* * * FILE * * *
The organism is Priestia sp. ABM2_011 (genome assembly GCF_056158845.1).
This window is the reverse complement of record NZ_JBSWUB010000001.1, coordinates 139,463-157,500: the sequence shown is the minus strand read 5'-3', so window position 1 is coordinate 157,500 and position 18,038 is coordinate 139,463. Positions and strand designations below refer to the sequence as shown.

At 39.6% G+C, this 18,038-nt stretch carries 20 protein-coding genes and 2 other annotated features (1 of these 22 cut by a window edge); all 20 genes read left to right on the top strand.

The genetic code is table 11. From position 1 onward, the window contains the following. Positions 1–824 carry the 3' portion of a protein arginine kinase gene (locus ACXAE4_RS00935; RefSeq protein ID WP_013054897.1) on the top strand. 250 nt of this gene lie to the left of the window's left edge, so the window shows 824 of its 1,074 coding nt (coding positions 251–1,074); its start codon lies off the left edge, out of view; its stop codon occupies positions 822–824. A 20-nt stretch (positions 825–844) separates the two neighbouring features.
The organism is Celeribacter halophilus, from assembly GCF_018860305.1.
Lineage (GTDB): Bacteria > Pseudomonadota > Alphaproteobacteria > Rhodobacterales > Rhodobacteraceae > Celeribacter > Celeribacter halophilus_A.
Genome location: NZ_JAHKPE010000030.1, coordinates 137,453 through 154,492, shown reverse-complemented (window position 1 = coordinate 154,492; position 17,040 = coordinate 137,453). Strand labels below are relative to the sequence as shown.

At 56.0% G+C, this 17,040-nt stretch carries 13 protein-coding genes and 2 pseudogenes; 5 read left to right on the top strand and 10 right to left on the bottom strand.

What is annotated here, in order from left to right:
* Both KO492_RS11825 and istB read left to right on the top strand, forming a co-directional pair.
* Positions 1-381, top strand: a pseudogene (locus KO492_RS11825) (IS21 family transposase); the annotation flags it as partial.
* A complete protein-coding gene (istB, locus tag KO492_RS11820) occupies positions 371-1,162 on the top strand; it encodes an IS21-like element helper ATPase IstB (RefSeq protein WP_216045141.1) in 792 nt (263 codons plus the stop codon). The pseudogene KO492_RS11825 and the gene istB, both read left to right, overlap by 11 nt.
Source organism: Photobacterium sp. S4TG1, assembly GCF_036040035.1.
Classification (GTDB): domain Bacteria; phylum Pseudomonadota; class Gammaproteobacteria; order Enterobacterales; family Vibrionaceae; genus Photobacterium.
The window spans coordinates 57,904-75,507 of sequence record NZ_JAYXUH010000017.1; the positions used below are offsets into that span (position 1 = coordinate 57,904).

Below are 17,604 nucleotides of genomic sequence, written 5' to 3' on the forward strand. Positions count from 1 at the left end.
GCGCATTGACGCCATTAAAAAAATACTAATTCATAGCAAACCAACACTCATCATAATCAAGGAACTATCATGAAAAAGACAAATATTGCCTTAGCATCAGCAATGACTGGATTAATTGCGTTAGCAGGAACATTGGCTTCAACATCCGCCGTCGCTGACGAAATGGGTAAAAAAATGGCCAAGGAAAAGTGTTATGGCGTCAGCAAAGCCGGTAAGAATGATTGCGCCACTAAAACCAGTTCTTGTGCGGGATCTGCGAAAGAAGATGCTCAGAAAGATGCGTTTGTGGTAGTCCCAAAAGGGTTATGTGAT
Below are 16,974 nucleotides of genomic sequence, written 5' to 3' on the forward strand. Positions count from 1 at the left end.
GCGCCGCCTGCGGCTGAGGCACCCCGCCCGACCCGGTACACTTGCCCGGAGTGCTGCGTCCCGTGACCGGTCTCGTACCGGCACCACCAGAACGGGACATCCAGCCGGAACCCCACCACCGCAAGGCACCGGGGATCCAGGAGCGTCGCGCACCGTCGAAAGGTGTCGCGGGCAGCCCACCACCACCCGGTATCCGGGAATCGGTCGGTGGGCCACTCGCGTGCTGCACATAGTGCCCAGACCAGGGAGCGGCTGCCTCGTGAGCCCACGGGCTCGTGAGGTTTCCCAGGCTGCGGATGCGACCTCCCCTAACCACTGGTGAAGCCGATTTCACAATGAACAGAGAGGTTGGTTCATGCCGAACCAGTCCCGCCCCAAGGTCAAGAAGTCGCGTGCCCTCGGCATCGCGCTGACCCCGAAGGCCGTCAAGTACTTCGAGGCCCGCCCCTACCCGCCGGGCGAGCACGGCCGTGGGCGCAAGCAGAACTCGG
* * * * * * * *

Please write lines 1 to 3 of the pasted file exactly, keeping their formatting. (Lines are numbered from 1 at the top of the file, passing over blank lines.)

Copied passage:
The organism is Priestia sp. ABM2_011 (genome assembly GCF_056158845.1).
This window is the reverse complement of record NZ_JBSWUB010000001.1, coordinates 139,463-157,500: the sequence shown is the minus strand read 5'-3', so window position 1 is coordinate 157,500 and position 18,038 is coordinate 139,463. Positions and strand designations below refer to the sequence as shown.

At 39.6% G+C, this 18,038-nt stretch carries 20 protein-coding genes and 2 other annotated features (1 of these 22 cut by a window edge); all 20 genes read left to right on the top strand.